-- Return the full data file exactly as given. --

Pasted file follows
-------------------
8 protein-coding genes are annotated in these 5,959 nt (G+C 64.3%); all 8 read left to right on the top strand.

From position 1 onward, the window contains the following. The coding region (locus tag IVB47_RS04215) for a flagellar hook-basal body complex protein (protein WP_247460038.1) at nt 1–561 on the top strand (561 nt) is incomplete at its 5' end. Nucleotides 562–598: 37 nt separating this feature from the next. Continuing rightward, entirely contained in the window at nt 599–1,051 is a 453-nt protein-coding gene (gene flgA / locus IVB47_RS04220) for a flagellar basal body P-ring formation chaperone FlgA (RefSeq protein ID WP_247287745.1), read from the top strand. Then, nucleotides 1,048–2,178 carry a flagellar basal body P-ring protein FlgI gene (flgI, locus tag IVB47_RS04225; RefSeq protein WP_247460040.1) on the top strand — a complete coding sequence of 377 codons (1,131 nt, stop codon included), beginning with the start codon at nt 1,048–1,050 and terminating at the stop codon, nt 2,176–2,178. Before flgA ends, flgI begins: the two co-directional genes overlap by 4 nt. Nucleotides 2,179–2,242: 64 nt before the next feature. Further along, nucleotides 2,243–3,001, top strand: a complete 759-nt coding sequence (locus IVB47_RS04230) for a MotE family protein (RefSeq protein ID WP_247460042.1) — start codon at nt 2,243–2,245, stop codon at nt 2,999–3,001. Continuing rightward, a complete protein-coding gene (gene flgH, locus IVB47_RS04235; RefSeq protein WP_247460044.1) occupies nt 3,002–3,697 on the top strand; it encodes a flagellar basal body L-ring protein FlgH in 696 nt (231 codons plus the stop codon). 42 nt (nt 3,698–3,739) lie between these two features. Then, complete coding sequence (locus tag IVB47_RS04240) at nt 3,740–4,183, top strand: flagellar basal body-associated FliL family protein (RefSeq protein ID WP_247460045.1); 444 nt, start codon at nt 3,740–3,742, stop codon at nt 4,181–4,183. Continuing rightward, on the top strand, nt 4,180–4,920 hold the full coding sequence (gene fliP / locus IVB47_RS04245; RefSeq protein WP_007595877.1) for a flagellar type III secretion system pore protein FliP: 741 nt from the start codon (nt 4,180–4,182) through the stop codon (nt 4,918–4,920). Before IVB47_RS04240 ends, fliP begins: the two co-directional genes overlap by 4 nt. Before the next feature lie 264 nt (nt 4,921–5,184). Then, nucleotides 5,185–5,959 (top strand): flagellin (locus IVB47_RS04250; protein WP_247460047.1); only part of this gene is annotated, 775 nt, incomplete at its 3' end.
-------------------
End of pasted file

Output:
8 protein-coding genes are annotated in these 5,959 nt (G+C 64.3%); all 8 read left to right on the top strand.

From position 1 onward, the window contains the following. The coding region (locus tag IVB47_RS04215) for a flagellar hook-basal body complex protein (protein WP_247460038.1) at nt 1–561 on the top strand (561 nt) is incomplete at its 5' end. Nucleotides 562–598: 37 nt separating this feature from the next. Continuing rightward, entirely contained in the window at nt 599–1,051 is a 453-nt protein-coding gene (gene flgA / locus IVB47_RS04220) for a flagellar basal body P-ring formation chaperone FlgA (RefSeq protein ID WP_247287745.1), read from the top strand. Then, nucleotides 1,048–2,178 carry a flagellar basal body P-ring protein FlgI gene (flgI, locus tag IVB47_RS04225; RefSeq protein WP_247460040.1) on the top strand — a complete coding sequence of 377 codons (1,131 nt, stop codon included), beginning with the start codon at nt 1,048–1,050 and terminating at the stop codon, nt 2,176–2,178. Before flgA ends, flgI begins: the two co-directional genes overlap by 4 nt. Nucleotides 2,179–2,242: 64 nt before the next feature. Further along, nucleotides 2,243–3,001, top strand: a complete 759-nt coding sequence (locus IVB47_RS04230) for a MotE family protein (RefSeq protein ID WP_247460042.1) — start codon at nt 2,243–2,245, stop codon at nt 2,999–3,001. Continuing rightward, a complete protein-coding gene (gene flgH, locus IVB47_RS04235; RefSeq protein WP_247460044.1) occupies nt 3,002–3,697 on the top strand; it encodes a flagellar basal body L-ring protein FlgH in 696 nt (231 codons plus the stop codon). 42 nt (nt 3,698–3,739) lie between these two features. Then, complete coding sequence (locus tag IVB47_RS04240) at nt 3,740–4,183, top strand: flagellar basal body-associated FliL family protein (RefSeq protein ID WP_247460045.1); 444 nt, start codon at nt 3,740–3,742, stop codon at nt 4,181–4,183. Continuing rightward, on the top strand, nt 4,180–4,920 hold the full coding sequence (gene fliP / locus IVB47_RS04245; RefSeq protein WP_007595877.1) for a flagellar type III secretion system pore protein FliP: 741 nt from the start codon (nt 4,180–4,182) through the stop codon (nt 4,918–4,920). Before IVB47_RS04240 ends, fliP begins: the two co-directional genes overlap by 4 nt. Before the next feature lie 264 nt (nt 4,921–5,184). Then, nucleotides 5,185–5,959 (top strand): flagellin (locus IVB47_RS04250; protein WP_247460047.1); only part of this gene is annotated, 775 nt, incomplete at its 3' end.